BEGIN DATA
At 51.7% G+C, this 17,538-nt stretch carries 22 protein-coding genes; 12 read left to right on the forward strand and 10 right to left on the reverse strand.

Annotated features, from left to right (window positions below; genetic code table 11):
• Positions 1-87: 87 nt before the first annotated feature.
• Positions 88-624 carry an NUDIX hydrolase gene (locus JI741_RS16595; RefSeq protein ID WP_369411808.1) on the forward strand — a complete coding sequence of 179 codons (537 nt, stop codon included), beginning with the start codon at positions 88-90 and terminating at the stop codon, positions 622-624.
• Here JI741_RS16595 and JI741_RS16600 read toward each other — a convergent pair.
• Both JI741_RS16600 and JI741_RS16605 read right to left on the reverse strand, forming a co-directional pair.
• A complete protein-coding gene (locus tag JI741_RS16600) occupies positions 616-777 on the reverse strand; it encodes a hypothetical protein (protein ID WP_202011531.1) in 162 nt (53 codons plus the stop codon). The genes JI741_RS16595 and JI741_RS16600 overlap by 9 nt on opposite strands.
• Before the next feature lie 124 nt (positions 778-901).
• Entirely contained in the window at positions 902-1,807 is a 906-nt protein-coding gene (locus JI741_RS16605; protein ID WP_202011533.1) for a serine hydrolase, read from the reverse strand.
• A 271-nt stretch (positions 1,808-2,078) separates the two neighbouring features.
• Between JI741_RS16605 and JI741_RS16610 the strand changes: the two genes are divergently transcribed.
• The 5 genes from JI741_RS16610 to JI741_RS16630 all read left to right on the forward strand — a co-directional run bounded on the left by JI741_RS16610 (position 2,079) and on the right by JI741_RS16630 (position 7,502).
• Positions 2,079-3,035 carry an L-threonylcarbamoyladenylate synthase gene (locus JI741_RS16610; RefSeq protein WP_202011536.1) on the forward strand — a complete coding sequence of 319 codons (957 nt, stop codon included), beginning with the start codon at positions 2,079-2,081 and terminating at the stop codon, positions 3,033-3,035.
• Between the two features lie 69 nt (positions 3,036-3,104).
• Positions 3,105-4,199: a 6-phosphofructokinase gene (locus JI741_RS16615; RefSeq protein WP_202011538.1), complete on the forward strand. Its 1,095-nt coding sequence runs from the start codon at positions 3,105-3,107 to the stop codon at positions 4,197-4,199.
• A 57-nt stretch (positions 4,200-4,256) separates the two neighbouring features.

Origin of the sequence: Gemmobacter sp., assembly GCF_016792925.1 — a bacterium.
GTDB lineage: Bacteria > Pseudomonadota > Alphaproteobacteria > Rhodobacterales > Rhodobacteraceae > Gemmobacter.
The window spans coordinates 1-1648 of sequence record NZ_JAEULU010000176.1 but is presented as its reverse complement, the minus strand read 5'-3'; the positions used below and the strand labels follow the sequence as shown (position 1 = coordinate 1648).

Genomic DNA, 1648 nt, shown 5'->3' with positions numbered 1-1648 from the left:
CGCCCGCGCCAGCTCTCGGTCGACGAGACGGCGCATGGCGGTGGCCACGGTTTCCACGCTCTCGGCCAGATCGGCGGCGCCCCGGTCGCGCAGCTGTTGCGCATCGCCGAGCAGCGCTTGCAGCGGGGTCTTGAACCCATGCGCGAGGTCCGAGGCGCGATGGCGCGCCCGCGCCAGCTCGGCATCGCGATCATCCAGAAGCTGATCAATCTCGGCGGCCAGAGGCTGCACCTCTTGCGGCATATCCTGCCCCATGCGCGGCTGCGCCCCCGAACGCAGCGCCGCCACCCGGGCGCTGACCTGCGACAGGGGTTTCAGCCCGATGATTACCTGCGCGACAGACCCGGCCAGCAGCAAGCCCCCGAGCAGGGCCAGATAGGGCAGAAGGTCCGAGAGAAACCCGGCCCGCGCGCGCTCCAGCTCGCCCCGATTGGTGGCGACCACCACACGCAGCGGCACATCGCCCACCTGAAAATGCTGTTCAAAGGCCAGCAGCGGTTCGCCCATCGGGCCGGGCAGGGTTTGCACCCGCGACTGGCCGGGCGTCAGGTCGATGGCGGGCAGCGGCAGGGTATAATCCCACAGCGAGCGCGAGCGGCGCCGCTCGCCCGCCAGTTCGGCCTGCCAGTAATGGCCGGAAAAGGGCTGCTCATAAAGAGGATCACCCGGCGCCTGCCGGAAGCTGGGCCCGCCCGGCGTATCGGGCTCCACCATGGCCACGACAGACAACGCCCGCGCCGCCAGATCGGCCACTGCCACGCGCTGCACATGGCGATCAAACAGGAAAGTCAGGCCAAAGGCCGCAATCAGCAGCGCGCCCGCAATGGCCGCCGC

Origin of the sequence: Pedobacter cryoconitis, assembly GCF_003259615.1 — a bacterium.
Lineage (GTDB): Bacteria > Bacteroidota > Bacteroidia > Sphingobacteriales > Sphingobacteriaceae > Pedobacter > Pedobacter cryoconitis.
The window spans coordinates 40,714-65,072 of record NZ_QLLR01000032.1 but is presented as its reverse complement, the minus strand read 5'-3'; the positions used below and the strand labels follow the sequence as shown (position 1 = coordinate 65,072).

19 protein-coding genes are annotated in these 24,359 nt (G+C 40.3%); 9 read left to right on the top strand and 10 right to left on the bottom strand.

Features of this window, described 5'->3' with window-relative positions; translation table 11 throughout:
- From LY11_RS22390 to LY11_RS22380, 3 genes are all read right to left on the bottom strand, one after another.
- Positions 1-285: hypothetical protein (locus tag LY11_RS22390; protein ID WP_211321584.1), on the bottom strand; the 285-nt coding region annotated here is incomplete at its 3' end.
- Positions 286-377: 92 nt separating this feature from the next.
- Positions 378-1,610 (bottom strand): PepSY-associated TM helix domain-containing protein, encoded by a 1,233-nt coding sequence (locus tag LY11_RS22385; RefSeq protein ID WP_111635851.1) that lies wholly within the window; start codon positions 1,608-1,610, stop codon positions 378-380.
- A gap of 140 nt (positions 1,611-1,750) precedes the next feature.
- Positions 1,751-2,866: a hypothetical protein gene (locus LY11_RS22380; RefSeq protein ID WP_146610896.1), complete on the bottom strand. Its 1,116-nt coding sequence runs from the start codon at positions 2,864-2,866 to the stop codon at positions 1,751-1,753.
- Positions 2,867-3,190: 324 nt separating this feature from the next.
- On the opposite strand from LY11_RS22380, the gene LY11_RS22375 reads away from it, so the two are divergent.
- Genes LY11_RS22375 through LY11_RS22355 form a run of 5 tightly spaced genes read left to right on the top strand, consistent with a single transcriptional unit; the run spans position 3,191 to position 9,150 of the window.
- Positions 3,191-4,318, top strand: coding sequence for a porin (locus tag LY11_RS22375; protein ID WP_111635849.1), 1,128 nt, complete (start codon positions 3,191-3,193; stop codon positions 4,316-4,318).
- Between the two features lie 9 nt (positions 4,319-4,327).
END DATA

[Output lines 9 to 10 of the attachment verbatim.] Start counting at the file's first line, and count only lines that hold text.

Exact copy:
• Entirely contained in the window at positions 902-1,807 is a 906-nt protein-coding gene (locus JI741_RS16605; protein ID WP_202011533.1) for a serine hydrolase, read from the reverse strand.
• A 271-nt stretch (positions 1,808-2,078) separates the two neighbouring features.